The thyroid gland is a small critical organ that functions to balance your metabolism and other body functions and maintain body homeostatis. This small butterfly-shaped gland maintains a link to the brain through hormones secreted by the pituitary gland and in turn secretes hormones that affect the body. Thyroid hormones also affect nutrient absorption and use by the body. The thyroid hormone calcitonin affects the levels of calcium in your bloodstream. This important mineral is vital for bone, heart, nerve and muscle health. Your doctor can assess your thyroid health and treat related nutrient issues.
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Calcium is an important essential mineral that is primarily found in your bones. It is also needed for healthy muscle, nerve and blood-clotting function. Each of your cells also contains this nutrient, and calcium is important for muscle contractions, including those of the heart. The website Lab Tests Online notes that low levels of calcium in your bloodstream can cause your cardiac muscle contractions to weaken and slow down, while high levels can result in a rapid heart rate. Fluctuations in calcium levels can also cause your skeletal muscles to spasm in a condition called tetany, cause mental confusion and even a coma. It is important to monitor calcium levels in patients who have chronic or severe illness to prevent these serious complications.
The thyroid gland is the small endocrine organ located below the larynx, or voice box, at the front of the neck. This gland produces important hormones that help your body orchestrate several critical functions, including metabolism to produce energy and regulate nutrient levels in your bloodstream. The Nemours Foundation notes that the thyroid gland is stimulated to produce hormones in response to messages from the brain through the pituitary gland. However, in thyroid disorders these metabolic functions are disrupted, causing symptoms such as fatigue, low energy, inability to balance body temperature and mood swings. Levels of calcium and other nutrients can also be affected. There are four main types of thyroid disorders. Hyperthyroidism results in excess thyroid hormone production, while hypothyroidism causes too little. Thyroid cancer and benign or non-cancerous thyroid disease also cause fluctuations in hormone production.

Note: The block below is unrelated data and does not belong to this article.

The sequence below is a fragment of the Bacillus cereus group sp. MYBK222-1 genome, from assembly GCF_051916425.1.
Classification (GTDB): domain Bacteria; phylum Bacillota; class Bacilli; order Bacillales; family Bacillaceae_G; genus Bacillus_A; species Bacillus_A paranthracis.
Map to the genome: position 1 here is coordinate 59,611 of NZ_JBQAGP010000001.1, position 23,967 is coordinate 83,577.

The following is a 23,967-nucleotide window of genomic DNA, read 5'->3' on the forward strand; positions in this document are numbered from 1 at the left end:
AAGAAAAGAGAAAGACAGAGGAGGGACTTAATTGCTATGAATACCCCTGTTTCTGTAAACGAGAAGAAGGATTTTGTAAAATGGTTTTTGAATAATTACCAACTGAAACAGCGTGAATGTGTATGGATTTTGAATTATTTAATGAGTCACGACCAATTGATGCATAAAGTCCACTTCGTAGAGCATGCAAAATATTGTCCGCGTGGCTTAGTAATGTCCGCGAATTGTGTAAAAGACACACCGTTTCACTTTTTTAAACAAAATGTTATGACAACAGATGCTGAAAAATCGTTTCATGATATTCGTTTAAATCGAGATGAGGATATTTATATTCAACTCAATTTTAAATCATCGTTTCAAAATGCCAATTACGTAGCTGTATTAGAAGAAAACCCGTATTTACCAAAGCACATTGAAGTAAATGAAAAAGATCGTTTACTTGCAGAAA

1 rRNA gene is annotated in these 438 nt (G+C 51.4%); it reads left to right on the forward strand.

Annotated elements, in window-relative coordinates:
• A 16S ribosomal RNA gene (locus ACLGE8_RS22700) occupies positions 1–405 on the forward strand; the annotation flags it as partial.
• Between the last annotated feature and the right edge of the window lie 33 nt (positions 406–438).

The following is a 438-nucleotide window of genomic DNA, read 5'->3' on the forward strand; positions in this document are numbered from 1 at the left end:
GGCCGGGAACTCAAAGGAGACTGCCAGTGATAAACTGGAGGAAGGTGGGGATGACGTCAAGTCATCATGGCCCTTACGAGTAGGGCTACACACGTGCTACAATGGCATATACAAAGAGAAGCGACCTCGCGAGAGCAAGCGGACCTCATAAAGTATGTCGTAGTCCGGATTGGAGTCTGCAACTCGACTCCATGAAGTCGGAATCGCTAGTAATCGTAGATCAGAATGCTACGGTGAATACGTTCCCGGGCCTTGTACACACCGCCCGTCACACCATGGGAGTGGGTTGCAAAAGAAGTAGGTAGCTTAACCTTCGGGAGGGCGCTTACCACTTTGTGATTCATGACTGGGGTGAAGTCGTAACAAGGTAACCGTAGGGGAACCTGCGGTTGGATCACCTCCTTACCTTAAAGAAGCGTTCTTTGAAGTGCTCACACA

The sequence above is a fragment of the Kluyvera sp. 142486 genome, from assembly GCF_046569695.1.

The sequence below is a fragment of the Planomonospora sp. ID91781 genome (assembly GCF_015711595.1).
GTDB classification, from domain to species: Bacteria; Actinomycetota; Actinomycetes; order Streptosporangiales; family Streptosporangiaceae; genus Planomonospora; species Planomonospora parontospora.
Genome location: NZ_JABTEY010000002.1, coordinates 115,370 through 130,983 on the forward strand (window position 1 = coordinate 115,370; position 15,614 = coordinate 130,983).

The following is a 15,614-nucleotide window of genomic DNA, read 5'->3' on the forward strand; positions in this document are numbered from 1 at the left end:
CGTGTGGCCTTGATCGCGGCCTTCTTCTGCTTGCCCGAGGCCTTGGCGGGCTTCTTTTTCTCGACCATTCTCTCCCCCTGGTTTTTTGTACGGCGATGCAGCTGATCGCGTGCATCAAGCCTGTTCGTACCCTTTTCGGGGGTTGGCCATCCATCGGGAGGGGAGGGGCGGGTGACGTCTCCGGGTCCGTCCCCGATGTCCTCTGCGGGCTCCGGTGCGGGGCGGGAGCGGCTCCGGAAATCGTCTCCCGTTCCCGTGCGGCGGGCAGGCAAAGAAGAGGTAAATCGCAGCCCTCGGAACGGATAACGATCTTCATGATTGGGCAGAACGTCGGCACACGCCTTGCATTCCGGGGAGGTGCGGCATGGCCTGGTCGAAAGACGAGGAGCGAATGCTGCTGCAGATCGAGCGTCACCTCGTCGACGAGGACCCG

Vitamin D and Calcium
Other essential nutrients can affect your calcium levels as well. Vitamin D has many critical functions in the body including regulating your calcium levels. Dr. Theodore C. Friedman notes that patients with hypothyroidism often have low levels of vitamin D due to poor absorption of this nutrient from the small intestine or reduced ability to synthesize and activate vitamin D effectively. The NIH Osteoporosis and Natural Bone Diseases National Resource Center notes that low levels of vitamin D result in reduced production of the hormone calcitriol. This leads to a deficiency in calcium absorption from the intestines and a loss of calcium from your bones. Hence, it is important for individuals with hypothyroidism to have both vitamin D and calcium levels monitored as well as bone density scans to assess health.
A hormone called calcitonin is secreted by the thyroid gland and works in conjunction with parathyroid hormone, or PTH, which is secreted by the parathyroid gland to maintain blood serum calcium levels. Calcitonin works to reduce the amount of calcium your body takes from its own bones. Parathyroid hormone acts to increase blood calcium levels by absorption from bones and the intestines and by stimulating the kidneys to retain more calcium. When the function of the thyroid gland is disrupted causing imbalances in calcitonin production, calcium levels will also fluctuate.